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3 Ways in Which a Personal Injury Case for a Minor is Different Than for an Adult
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3 Ways in Which a Personal Injury Case for a Minor is Different Than for an Adult

3 Ways in Which a Personal Injury Case for a Minor is Different Than for an Adult

Any personal injury case has the potential to be complicated but this is even more true when it comes to cases involving minors. At The Law Offices of Larry H. Parker we have worked with all types of cases with plaintiffs young and old. It is true that cases involving minor children can be complex but we are aware of the challenges and prepared to help. Keep reading to find out more and then contact us at 800-333-0000 if you are ready for a free legal consultation.

The Statute of Limitations is Different

With a typical personal injury case, such as a car accident involving only adults, the statute of limitations is two years from the date of the accident. This is not the case when a minor is involved. Instead, the statute of limitations does not begin to toll until the minor is 18 years old. This means that the clock does not start until their 18th birthday. So, for example, if the minor was in an accident when they were six years old, the statute of limitations would begin on their 18th birthday which means they would have until their 20th birthday to file a lawsuit.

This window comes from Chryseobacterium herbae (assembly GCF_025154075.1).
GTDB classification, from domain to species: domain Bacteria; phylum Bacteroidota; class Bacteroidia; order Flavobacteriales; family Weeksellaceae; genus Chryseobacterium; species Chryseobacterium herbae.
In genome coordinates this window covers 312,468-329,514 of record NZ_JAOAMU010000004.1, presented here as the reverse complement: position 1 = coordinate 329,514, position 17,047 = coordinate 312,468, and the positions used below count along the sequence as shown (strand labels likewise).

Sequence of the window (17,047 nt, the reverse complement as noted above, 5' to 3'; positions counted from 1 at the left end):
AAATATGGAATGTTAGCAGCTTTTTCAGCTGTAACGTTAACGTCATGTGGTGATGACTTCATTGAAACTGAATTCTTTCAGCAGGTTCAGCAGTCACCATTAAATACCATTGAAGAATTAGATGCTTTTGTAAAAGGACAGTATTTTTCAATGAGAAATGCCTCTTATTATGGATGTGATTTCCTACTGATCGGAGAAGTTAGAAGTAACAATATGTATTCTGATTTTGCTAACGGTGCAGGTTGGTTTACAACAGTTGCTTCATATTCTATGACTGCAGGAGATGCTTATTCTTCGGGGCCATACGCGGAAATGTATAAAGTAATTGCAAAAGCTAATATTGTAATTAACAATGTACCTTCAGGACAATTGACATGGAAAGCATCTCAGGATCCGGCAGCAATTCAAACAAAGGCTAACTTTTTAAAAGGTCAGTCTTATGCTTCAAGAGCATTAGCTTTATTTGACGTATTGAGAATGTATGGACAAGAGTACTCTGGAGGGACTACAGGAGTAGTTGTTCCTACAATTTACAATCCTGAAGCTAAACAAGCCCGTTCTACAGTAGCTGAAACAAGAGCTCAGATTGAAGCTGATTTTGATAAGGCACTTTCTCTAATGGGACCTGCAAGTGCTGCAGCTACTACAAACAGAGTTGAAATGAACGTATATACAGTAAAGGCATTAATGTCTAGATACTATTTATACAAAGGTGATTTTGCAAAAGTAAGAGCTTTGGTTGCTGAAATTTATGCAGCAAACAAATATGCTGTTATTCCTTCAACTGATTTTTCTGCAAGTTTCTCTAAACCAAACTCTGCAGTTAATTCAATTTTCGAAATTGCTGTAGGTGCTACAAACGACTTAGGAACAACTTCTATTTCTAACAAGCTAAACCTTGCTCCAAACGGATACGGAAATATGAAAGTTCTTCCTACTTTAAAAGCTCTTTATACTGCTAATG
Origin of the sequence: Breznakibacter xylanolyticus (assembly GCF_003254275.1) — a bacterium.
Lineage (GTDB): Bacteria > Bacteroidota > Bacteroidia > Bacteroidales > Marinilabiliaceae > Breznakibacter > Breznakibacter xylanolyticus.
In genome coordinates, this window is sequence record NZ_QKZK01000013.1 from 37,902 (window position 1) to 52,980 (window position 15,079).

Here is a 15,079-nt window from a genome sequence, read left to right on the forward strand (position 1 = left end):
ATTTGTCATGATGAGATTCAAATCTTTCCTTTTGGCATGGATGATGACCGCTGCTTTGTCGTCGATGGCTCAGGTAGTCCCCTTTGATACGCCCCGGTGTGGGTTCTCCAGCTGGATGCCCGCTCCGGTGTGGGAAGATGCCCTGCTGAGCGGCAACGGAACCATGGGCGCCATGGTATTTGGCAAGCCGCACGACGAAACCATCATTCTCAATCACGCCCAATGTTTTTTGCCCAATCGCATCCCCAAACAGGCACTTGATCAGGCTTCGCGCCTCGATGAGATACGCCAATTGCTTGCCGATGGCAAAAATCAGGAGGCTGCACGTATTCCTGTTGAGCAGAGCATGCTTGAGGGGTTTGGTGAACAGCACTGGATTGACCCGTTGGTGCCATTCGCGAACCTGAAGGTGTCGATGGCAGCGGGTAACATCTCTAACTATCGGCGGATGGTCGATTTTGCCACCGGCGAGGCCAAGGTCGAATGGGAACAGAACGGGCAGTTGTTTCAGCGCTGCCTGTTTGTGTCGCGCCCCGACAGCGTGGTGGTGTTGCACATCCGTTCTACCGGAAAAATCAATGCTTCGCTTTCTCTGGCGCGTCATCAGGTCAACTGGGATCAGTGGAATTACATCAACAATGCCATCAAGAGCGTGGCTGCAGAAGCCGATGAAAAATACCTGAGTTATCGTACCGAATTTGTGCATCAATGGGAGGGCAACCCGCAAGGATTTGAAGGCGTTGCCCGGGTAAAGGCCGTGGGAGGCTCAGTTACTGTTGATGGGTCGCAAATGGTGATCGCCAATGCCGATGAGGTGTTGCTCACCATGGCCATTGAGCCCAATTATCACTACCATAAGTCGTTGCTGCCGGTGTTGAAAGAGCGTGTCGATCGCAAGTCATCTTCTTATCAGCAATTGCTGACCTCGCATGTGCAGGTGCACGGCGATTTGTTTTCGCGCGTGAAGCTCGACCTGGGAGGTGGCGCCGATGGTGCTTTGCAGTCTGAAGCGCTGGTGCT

A Guardian ad Litem is Required

In cases involving a minor, a guardian ad litem is required. This is a person who serves as a representative of the minor from the beginning to the end of the litigation process. It is generally the parent, even if the parent was also involved in the accident. However, in some cases – especially when the parent was not just involved but was partially or wholly to blame for the accident – the court may appointment a guardian ad litem. The purpose of this is to ensure that someone has the child’s best interests in mind.

The Court Sometimes Must Approve Any Settlement Involving a Minor

In a case involving only adults, if the injured party and the at-fault party can agree on a settlement, they are allowed to do so without the court getting involved. This is not the case if one party is a minor. Often times, the court must approve the settlement. This would require the attorney for the minor and the minor’s guardian ad litem going before a judge to present the settlement. If the judge agrees that it is fair for the minor, then they can sign off on it.

We Are Ready to Take on the Special Needs Involved in These Cases

Not only certain legal aspects of these cases a little bit different, it is also true that emotions can run higher when a minor is involved. We know that, as a parent of an injured child, you want what is best for your child. You want the at-fault party to be held accountable. We can help you achieve those goals. Contact The Law Offices of Larry H. Parker at 800-333-0000 for your free legal consultation.

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